ANKARA: Turkey began sending unmanned aerial vehicles to Cyprus on Sunday Dec. 15, tightening its control over the region to oversee gas exploration.
The drones will escort drilling vessels and naval forces in the eastern Mediterranean, with the move seen as a new attempt to expand drilling activities in the area.
Turkish-occupied northern Cyprus allows Turkey to launch drones from the recently completed Gecitkale air base, in the eastern coastal city of Magusa.
“In light of developments in the eastern Mediterranean region, and at the request of the Turkish Cypriot Peace Forces Command, the Turkish Cypriot government is allowing for activities of unmanned aerial vehicles at Gecitkale Airport to protect Turkey’s and Turkish Cyprus’ legitimate rights and interests,” the prime minister’s office of the self-declared Turkish regime in northern Cyprus said in a statement.
Turkey has already dispatched one exploration and two drilling vessels. The country also recently signed a controversial deal with Libya to determine maritime borders and to pave the way for joint drilling activities in the zone, fueling tension with the EU as well as Greece, Cyprus and Egypt.
Dr. Zenonas Tziarras, a researcher at the PRIO Cyprus Center, said this new development had been expected following the completion of the base.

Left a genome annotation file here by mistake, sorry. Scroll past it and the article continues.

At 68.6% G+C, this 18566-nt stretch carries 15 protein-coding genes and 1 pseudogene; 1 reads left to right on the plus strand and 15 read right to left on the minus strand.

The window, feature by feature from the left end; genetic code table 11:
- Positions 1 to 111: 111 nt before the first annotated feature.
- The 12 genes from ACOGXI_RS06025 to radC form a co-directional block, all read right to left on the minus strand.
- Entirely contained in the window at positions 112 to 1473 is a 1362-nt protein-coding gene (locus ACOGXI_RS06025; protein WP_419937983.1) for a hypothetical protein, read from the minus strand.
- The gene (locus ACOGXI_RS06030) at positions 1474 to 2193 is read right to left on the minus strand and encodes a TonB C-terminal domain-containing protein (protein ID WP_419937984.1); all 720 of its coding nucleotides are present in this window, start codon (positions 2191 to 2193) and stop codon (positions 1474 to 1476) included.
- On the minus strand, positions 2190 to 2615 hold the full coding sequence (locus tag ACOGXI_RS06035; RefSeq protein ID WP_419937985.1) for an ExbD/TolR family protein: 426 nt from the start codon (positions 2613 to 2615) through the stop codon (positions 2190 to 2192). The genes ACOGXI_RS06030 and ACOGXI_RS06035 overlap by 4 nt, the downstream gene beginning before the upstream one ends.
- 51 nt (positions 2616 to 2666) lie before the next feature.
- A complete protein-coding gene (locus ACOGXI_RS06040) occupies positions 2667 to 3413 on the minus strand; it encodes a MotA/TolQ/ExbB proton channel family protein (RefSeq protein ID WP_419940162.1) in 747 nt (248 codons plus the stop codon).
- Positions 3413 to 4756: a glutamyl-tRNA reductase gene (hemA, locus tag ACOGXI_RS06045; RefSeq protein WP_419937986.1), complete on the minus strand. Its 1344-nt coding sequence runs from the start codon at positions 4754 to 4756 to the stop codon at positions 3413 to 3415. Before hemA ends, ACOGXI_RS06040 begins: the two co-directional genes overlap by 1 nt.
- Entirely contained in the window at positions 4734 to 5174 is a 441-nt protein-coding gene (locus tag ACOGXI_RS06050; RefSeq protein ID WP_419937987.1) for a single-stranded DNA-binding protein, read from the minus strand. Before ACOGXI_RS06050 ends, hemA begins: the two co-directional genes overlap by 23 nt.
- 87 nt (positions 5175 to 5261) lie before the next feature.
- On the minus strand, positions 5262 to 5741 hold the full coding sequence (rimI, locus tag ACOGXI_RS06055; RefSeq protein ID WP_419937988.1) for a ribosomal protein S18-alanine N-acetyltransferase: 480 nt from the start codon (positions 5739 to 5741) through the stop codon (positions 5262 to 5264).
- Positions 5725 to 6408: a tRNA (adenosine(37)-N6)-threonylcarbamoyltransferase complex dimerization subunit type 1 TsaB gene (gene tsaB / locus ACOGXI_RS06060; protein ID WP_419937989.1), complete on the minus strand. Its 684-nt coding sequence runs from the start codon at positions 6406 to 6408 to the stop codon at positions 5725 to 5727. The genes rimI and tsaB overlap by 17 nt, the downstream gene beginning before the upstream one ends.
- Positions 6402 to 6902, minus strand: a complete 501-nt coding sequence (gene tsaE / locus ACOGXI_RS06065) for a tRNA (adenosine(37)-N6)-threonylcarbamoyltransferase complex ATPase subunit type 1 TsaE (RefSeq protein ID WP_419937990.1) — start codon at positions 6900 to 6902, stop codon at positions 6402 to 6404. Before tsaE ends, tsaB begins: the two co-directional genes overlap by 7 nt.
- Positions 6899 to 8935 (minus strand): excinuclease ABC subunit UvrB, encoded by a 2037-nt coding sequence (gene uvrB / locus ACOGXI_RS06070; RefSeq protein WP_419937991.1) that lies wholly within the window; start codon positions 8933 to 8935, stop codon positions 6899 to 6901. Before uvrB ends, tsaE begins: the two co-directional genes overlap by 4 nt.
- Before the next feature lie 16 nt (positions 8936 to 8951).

“The new air base and the deployment of drones is about the enhancement of Turkey’s power projection in the eastern Mediterranean, which Ankara promotes as a tit-for-tat move,” he told Arab News.
The new air base and the deployment of drones is about the enhancement of Turkey’s power projection in the Eastern Mediterranean, which Ankara promotes as a tit-for-tat move.
Dr. Zenonas Tziarras, Researcher
Tziarras added the move comes amidst broader geopolitical tensions in the eastern Mediterranean that stem from the Turkey-Libya deal on maritime zones, and further escalates the ongoing crisis between Turkey, Israel, Cyprus, Egypt, and Greece.
“The further militarization of the crisis, especially in the context of power projection and coercive diplomacy, be it with drones, air or naval forces, can only have negative results,” Tziarras said.
Israel recently claimed that Turkish navy ships intercepted an Israeli research vessel sailing off the Cypriot coast conducting research in coordination with Cyprus two weeks ago.
For some, Turkey’s tactic in using northern Cyprus as a springboard for its drones has allowed it to observe Greek, Egyptian and Israeli drilling activities, while others claim that the drones could be used in Libya for military support reconnaissance.
Turkey began its fourth round of drilling in the eastern Mediterranean on Nov. 23, which is believed to have rich hydrocarbon reserves.
But its naval presence in waters off the south of Cyprus with its own drilling vessels has been harshly criticized by Brussels, which warned of possible sanctions against Turkish companies involved in these drilling activities.